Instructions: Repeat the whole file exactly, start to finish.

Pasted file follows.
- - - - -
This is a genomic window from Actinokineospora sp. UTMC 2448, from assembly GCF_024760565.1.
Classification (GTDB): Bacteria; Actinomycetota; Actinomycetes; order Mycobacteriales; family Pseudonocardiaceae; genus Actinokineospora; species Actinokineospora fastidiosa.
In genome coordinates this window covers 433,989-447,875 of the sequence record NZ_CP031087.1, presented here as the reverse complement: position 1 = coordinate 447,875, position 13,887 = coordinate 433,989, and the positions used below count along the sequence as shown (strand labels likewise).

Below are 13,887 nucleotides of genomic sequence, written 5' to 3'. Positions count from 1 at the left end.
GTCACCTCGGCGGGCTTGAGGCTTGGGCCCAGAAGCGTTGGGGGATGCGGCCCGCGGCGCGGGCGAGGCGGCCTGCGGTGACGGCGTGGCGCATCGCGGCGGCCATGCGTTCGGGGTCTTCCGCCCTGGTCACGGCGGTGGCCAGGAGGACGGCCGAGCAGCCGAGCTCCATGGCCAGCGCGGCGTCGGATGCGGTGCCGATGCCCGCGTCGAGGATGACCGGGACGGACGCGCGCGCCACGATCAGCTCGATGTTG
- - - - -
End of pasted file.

This is a genomic window from Actinokineospora sp. UTMC 2448, from assembly GCF_024760565.1.
Classification (GTDB): Bacteria; Actinomycetota; Actinomycetes; order Mycobacteriales; family Pseudonocardiaceae; genus Actinokineospora; species Actinokineospora fastidiosa.
In genome coordinates this window covers 433,989-447,875 of the sequence record NZ_CP031087.1, presented here as the reverse complement: position 1 = coordinate 447,875, position 13,887 = coordinate 433,989, and the positions used below count along the sequence as shown (strand labels likewise).

Below are 13,887 nucleotides of genomic sequence, written 5' to 3'. Positions count from 1 at the left end.
GTCACCTCGGCGGGCTTGAGGCTTGGGCCCAGAAGCGTTGGGGGATGCGGCCCGCGGCGCGGGCGAGGCGGCCTGCGGTGACGGCGTGGCGCATCGCGGCGGCCATGCGTTCGGGGTCTTCCGCCCTGGTCACGGCGGTGGCCAGGAGGACGGCCGAGCAGCCGAGCTCCATGGCCAGCGCGGCGTCGGATGCGGTGCCGATGCCCGCGTCGAGGATGACCGGGACGGACGCGCGCGCCACGATCAGCTCGATGTTG